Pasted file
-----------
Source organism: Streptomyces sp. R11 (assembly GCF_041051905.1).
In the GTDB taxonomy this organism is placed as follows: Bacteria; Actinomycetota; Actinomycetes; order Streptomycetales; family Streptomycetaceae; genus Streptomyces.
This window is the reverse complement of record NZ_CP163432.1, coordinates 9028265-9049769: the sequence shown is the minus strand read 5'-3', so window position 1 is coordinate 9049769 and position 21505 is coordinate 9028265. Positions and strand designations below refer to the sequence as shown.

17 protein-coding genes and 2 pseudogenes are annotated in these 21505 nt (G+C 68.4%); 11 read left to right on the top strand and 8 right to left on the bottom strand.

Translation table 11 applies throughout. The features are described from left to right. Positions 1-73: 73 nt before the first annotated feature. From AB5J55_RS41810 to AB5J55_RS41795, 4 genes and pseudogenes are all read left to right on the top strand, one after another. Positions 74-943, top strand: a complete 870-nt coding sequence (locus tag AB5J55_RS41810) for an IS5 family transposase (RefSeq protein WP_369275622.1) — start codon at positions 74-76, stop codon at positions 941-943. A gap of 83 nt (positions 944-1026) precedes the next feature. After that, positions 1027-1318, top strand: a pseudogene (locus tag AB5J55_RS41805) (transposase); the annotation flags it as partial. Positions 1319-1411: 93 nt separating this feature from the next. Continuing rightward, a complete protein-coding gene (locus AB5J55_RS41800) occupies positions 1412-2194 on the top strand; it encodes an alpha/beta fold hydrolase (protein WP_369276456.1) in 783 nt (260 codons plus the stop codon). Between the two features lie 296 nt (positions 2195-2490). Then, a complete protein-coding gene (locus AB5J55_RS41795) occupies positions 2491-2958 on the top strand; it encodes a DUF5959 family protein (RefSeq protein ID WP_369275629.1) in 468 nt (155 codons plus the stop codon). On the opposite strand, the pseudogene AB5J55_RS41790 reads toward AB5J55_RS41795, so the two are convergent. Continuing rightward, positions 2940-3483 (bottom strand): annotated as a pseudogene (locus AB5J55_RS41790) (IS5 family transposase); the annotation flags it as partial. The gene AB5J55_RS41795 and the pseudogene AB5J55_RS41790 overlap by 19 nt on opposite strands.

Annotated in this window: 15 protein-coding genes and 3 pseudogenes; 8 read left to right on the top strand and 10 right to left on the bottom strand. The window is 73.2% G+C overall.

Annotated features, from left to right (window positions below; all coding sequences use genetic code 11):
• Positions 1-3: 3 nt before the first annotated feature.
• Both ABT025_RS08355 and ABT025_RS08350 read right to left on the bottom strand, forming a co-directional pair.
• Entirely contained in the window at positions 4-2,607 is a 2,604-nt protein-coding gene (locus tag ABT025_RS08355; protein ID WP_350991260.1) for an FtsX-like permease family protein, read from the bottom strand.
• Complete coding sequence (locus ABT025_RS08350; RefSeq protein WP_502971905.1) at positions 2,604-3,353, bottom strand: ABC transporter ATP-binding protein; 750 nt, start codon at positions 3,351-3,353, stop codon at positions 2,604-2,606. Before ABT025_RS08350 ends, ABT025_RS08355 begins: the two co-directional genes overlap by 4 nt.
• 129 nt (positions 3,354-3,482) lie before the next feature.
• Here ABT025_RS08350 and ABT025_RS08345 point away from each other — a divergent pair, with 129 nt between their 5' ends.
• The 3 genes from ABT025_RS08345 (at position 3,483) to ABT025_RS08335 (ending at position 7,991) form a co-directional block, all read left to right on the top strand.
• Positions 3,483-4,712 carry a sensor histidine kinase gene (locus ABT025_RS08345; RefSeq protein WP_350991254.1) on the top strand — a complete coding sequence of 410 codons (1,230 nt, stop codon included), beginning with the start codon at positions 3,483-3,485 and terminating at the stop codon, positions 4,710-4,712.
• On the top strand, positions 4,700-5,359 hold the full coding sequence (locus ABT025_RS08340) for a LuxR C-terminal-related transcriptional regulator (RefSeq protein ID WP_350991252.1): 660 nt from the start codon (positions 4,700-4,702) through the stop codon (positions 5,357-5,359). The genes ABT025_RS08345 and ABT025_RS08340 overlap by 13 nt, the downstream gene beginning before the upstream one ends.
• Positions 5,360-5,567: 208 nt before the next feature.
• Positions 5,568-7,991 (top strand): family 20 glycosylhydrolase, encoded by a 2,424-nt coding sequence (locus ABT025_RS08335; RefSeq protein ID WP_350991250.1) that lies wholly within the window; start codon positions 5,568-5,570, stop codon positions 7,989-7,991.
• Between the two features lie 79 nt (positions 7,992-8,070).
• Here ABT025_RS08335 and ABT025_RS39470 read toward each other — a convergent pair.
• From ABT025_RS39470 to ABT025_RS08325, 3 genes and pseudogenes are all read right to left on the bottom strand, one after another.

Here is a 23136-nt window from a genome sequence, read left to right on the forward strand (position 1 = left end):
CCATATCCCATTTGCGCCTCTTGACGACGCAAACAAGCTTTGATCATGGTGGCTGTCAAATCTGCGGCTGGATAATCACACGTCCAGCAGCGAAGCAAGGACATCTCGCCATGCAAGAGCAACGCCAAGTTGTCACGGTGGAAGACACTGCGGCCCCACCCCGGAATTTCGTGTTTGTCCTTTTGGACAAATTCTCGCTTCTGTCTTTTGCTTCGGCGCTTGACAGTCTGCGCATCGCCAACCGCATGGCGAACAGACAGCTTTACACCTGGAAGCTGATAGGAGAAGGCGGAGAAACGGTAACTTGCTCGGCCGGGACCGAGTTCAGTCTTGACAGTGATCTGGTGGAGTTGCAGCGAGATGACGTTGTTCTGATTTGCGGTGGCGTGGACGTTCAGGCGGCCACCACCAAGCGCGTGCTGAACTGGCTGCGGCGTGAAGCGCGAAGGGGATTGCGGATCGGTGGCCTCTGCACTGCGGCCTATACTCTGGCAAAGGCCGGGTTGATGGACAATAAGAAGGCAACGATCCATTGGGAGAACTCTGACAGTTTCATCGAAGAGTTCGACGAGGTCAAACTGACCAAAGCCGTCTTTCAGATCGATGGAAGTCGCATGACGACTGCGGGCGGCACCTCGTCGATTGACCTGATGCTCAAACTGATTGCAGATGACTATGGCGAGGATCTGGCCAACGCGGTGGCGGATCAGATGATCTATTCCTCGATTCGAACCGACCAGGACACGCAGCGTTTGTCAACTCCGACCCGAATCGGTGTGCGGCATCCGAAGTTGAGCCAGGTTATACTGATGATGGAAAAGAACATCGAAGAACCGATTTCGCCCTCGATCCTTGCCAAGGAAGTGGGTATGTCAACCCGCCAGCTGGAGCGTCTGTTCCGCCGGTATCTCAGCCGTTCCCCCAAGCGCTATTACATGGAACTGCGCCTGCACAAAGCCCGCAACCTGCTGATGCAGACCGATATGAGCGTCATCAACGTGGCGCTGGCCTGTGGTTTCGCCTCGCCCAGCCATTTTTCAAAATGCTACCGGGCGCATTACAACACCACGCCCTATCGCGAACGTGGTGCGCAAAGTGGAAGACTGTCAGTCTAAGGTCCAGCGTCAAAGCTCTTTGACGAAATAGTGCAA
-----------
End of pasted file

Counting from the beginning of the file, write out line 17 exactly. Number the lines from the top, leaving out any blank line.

• Positions 5,360-5,567: 208 nt before the next feature.